A coupe that flies
Initially known for its sailboats, Bavaria has been working diligently to stake its place in the power yacht market for the past 15 years. Now, the builder has reached the West Coast with its Virtess 420 Coupe, a versatile boat that combines German engineering with a palatable price point and then spices up the mix with a few wow factors.
Like its flybridge sister, the Virtess 420 Coupe has two fixed rectangular ports and four round ones in the hull. The freeboard is high, but the cabin top helps provide a more streamlined profile. The sidedecks aren’t wide but do have good handholds, so you can move easily to the bow where there is a sunpad and an anchor locker with a standard 1,000-watt windlass.
I test a lot of boats, and each one has something that wows me. On the Virtess, there are actually two features: First is the cockpit furniture, which is configurable, so that each day you can reinvent the boat into whatever suits you — from the “lift and flip” footstools that morph into seats with full backrests to the modular furniture in the aft cockpit that is mounted on rails so it can be moved around to create completely different environments. The aft seats are convertible to a sunpad or forward- and aft-facing seats, which slide on integrated rails and then lock into position. You can move the seating to the sides, so there is virtually unrestricted access from the glass cabin doors to the teak beach on the hydraulic swim platform, or create cozy conversation areas that are great for entertaining.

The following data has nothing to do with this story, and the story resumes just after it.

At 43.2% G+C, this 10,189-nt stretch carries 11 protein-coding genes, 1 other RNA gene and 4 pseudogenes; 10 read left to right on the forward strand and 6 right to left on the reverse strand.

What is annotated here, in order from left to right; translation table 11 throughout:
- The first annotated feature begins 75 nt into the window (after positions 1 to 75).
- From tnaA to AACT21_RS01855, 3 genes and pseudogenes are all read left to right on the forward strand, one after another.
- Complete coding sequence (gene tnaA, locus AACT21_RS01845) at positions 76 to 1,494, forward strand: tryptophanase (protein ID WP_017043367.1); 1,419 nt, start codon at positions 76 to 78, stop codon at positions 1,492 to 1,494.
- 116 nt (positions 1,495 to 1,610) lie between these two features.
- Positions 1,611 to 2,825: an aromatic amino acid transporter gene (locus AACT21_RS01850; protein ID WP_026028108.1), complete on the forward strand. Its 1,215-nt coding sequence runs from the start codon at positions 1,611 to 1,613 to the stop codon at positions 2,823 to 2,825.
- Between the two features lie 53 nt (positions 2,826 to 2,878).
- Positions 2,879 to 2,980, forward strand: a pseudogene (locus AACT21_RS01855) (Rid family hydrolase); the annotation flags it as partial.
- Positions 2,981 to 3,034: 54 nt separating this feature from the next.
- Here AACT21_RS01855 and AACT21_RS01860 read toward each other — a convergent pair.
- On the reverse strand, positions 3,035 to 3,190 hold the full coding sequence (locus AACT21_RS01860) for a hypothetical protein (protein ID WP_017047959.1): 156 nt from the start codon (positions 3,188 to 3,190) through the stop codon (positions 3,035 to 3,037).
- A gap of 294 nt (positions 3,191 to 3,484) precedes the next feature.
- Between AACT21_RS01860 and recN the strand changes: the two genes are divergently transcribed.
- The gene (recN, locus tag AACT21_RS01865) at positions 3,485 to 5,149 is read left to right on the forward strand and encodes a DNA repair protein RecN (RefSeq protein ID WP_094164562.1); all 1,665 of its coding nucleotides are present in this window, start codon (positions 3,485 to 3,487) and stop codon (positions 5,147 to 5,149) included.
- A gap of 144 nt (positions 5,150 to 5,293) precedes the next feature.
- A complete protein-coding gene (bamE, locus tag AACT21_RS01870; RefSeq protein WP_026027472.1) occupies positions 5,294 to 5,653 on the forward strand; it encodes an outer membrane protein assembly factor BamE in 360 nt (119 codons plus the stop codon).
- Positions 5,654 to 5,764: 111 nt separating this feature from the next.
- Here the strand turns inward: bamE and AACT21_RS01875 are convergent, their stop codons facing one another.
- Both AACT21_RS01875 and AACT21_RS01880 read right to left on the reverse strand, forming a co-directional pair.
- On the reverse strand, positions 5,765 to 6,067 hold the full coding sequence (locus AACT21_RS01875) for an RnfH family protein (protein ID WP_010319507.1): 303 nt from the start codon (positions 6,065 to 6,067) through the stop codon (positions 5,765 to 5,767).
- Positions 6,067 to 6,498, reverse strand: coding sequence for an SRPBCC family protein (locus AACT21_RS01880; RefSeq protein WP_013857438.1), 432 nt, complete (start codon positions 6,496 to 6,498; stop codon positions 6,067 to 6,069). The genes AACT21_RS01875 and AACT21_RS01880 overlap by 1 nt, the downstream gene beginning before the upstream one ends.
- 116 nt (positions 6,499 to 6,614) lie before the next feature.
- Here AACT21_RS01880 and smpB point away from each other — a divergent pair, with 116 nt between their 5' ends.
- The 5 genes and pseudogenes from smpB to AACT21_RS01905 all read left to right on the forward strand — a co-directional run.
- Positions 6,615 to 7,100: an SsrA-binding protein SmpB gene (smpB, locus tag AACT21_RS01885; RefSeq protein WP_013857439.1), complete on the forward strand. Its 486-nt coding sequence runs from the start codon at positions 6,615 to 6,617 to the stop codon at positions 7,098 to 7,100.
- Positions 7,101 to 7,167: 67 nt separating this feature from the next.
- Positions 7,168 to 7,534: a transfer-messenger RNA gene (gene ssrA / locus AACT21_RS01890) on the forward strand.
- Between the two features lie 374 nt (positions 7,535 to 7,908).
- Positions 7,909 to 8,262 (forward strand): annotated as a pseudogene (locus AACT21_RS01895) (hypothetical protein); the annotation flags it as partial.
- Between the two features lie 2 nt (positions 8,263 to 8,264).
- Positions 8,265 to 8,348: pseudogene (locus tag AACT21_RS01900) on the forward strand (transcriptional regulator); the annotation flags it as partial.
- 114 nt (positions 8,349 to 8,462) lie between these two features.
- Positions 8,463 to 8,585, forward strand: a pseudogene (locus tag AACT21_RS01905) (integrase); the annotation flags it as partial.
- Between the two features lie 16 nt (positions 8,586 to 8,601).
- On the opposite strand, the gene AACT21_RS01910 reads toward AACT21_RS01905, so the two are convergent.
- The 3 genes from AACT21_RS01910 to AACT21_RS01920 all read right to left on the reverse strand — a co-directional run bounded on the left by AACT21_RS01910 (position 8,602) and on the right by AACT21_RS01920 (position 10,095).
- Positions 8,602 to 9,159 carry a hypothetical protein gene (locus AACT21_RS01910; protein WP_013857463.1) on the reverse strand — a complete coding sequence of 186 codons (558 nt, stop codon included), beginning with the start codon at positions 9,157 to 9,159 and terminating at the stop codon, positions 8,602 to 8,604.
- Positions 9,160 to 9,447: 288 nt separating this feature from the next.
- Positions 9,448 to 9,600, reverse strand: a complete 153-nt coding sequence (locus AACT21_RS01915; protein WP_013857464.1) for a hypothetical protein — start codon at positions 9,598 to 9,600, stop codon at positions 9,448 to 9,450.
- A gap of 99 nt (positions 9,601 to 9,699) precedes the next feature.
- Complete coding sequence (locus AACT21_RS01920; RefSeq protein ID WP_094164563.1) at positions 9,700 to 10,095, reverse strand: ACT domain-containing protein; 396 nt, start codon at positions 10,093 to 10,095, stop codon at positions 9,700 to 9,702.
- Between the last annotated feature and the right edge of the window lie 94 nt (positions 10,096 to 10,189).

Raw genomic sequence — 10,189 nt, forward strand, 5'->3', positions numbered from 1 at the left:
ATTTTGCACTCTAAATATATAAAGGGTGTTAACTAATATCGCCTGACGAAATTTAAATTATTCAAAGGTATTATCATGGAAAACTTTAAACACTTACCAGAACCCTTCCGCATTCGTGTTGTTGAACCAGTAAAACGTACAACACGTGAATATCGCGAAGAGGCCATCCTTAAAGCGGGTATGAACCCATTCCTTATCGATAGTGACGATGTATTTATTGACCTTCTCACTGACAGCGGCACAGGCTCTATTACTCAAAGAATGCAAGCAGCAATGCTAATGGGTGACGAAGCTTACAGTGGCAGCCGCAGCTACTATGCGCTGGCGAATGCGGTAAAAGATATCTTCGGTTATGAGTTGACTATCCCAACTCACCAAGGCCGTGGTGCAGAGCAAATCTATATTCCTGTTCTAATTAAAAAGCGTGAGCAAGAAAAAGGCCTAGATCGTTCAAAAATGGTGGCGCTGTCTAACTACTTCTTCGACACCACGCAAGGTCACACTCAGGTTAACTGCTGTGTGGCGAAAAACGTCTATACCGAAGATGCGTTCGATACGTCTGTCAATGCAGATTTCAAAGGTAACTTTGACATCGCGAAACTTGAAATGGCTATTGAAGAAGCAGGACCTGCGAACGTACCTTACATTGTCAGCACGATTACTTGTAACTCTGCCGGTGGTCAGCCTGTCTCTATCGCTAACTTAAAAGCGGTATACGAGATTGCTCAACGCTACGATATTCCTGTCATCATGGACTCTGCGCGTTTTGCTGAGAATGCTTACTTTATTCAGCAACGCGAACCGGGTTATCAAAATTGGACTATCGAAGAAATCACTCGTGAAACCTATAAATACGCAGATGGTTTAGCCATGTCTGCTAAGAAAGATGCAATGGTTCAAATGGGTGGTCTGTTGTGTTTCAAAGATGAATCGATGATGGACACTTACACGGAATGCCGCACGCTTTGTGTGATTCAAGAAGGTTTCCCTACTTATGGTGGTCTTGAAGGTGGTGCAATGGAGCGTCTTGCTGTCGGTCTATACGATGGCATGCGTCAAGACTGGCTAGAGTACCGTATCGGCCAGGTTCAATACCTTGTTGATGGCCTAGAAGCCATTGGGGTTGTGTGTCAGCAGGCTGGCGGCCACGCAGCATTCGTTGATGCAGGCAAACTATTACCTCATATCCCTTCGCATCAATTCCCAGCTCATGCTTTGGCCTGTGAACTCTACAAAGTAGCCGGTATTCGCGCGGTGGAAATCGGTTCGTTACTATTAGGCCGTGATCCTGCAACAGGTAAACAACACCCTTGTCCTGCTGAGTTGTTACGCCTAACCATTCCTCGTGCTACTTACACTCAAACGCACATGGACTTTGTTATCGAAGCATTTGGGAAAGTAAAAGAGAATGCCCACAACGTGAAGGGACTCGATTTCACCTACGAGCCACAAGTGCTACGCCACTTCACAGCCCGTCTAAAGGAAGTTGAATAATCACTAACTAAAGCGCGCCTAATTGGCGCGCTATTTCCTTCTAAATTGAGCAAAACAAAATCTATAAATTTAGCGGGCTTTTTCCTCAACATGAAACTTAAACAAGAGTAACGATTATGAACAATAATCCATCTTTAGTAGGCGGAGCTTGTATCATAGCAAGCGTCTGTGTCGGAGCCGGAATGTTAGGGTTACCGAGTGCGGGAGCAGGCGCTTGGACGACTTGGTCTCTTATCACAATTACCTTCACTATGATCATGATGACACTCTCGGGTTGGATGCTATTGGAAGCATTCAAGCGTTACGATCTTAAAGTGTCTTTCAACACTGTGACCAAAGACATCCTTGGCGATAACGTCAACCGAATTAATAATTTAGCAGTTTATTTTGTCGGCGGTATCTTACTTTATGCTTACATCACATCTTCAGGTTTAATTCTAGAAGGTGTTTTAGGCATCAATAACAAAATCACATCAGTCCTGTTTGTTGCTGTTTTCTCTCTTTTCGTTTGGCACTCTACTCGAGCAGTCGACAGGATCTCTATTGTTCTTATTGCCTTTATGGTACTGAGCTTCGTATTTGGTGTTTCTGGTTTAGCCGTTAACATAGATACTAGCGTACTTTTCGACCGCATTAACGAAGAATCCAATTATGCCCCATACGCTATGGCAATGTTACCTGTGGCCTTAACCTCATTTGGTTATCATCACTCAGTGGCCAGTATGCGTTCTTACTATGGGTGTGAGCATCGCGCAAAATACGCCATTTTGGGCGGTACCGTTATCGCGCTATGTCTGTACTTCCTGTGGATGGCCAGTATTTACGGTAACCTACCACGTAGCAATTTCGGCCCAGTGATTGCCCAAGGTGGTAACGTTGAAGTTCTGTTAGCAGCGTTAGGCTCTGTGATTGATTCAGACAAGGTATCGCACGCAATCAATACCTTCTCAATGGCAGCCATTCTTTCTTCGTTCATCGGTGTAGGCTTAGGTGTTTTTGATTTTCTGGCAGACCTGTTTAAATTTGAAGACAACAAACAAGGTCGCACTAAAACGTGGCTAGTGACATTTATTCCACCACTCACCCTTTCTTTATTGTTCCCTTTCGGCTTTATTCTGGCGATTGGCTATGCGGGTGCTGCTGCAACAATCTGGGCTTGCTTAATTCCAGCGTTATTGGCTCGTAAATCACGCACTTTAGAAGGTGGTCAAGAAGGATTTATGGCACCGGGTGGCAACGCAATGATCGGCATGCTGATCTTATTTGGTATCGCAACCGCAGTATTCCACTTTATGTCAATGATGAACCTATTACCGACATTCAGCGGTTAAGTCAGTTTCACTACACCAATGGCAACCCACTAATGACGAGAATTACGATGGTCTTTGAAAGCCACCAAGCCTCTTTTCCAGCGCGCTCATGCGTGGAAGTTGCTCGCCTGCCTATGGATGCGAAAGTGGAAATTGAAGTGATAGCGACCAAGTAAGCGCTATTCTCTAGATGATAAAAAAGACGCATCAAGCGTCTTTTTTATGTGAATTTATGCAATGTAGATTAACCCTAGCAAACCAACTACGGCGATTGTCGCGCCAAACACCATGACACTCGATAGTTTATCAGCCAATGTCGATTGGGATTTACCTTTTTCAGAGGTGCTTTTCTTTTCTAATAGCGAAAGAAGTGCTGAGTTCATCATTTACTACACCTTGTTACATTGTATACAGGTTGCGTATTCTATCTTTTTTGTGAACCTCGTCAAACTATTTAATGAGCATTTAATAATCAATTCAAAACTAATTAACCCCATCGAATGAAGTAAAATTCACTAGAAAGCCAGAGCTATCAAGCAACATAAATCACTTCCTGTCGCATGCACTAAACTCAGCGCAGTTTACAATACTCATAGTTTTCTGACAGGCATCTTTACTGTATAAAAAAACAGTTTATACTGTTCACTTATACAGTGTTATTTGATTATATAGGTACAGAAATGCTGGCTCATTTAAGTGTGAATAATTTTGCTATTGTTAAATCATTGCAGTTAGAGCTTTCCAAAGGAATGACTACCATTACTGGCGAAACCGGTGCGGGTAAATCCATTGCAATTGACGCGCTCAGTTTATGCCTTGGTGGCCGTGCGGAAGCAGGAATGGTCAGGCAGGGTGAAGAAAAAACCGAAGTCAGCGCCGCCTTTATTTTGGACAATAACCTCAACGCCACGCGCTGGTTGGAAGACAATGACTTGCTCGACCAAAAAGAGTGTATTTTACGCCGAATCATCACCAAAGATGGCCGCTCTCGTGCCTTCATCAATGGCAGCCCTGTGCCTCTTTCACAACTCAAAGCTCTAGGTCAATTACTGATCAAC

The second notable feature is the sunpad up top. That’s right — up top. Although this is not a flybridge vessel, the Virtess 420 Coupe has a small gathering area up top that includes a large sunpad aft of the electric sunroof, including jacks for your smartphone. Lounging up there is like getting away without ever leaving the boat.
The Virtess 420 Coupe has three cabins and two heads, just like the flybridge version. The salon is compact, because more space has been dedicated to outdoor living in the cockpit, but the boat has everything for a weekend of coastal cruising. An L-shaped settee is to starboard and cabinetry is to port that includes an ice-maker drawer, standard. The joinery is tight, as you might expect from a precision builder.
The helm has an ergonomically laid-out dash with Garmin electronics available in two levels of upgrades. The Navigation II pack has just about everything a captain needs, including a Garmin 7012 display, autopilot, radar, AIS and VHF. There are also options for a dynamic positioning system and an onboard camera. The helm seat is a double, though two will be cozy there, and the visibility from the helm is good all around.
The L-shaped galley occupies the port corner. An electric cooktop and microwave oven combine with a sink and refrigeration to provide everything needed to create great meals. Because people boat differently in Europe — they rely a bit less on generators — there is an option to replace the ceramic cooktop with a three-burner gas stove and the microwave with a gas oven. The 12 kw genset comes standard, but cooking with gas will save hours on the engine and keep things quiet in an anchorage.